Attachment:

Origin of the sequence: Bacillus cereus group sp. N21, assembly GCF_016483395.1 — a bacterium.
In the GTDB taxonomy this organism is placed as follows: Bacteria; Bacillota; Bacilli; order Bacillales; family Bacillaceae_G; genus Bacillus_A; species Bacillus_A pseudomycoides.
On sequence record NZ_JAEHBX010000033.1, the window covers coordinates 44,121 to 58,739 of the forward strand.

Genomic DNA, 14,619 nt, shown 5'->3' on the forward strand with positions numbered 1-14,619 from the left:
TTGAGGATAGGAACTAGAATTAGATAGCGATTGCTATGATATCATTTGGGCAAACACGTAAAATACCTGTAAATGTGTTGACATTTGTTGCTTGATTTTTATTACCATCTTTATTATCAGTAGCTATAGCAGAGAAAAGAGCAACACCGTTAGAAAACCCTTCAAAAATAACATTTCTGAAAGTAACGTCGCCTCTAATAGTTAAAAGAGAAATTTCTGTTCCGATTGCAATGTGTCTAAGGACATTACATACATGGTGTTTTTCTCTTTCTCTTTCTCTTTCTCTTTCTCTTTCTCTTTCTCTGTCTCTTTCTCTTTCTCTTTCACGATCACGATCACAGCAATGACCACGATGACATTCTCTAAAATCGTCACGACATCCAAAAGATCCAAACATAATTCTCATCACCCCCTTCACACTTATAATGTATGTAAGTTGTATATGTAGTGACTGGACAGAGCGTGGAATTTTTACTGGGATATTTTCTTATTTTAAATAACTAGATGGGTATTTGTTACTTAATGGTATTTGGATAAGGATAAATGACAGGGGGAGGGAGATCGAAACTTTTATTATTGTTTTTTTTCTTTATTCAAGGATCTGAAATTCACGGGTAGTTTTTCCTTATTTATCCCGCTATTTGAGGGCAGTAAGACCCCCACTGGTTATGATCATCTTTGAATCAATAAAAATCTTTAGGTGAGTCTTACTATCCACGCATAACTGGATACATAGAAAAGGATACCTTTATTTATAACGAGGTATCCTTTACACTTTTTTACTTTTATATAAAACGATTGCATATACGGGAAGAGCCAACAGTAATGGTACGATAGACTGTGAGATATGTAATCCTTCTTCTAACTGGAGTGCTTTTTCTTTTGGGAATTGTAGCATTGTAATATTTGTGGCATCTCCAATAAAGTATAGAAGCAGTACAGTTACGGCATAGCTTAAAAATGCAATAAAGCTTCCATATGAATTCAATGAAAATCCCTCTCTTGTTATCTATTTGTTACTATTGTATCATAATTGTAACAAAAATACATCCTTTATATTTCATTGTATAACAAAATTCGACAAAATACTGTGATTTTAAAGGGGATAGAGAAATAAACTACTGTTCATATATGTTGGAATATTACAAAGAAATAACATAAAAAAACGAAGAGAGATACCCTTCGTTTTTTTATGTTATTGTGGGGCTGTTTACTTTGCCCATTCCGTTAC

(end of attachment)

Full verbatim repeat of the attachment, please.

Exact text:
Origin of the sequence: Bacillus cereus group sp. N21, assembly GCF_016483395.1 — a bacterium.
In the GTDB taxonomy this organism is placed as follows: Bacteria; Bacillota; Bacilli; order Bacillales; family Bacillaceae_G; genus Bacillus_A; species Bacillus_A pseudomycoides.
On sequence record NZ_JAEHBX010000033.1, the window covers coordinates 44,121 to 58,739 of the forward strand.

Genomic DNA, 14,619 nt, shown 5'->3' on the forward strand with positions numbered 1-14,619 from the left:
TTGAGGATAGGAACTAGAATTAGATAGCGATTGCTATGATATCATTTGGGCAAACACGTAAAATACCTGTAAATGTGTTGACATTTGTTGCTTGATTTTTATTACCATCTTTATTATCAGTAGCTATAGCAGAGAAAAGAGCAACACCGTTAGAAAACCCTTCAAAAATAACATTTCTGAAAGTAACGTCGCCTCTAATAGTTAAAAGAGAAATTTCTGTTCCGATTGCAATGTGTCTAAGGACATTACATACATGGTGTTTTTCTCTTTCTCTTTCTCTTTCTCTTTCTCTTTCTCTTTCTCTGTCTCTTTCTCTTTCTCTTTCACGATCACGATCACAGCAATGACCACGATGACATTCTCTAAAATCGTCACGACATCCAAAAGATCCAAACATAATTCTCATCACCCCCTTCACACTTATAATGTATGTAAGTTGTATATGTAGTGACTGGACAGAGCGTGGAATTTTTACTGGGATATTTTCTTATTTTAAATAACTAGATGGGTATTTGTTACTTAATGGTATTTGGATAAGGATAAATGACAGGGGGAGGGAGATCGAAACTTTTATTATTGTTTTTTTTCTTTATTCAAGGATCTGAAATTCACGGGTAGTTTTTCCTTATTTATCCCGCTATTTGAGGGCAGTAAGACCCCCACTGGTTATGATCATCTTTGAATCAATAAAAATCTTTAGGTGAGTCTTACTATCCACGCATAACTGGATACATAGAAAAGGATACCTTTATTTATAACGAGGTATCCTTTACACTTTTTTACTTTTATATAAAACGATTGCATATACGGGAAGAGCCAACAGTAATGGTACGATAGACTGTGAGATATGTAATCCTTCTTCTAACTGGAGTGCTTTTTCTTTTGGGAATTGTAGCATTGTAATATTTGTGGCATCTCCAATAAAGTATAGAAGCAGTACAGTTACGGCATAGCTTAAAAATGCAATAAAGCTTCCATATGAATTCAATGAAAATCCCTCTCTTGTTATCTATTTGTTACTATTGTATCATAATTGTAACAAAAATACATCCTTTATATTTCATTGTATAACAAAATTCGACAAAATACTGTGATTTTAAAGGGGATAGAGAAATAAACTACTGTTCATATATGTTGGAATATTACAAAGAAATAACATAAAAAAACGAAGAGAGATACCCTTCGTTTTTTTATGTTATTGTGGGGCTGTTTACTTTGCCCATTCCGTTAC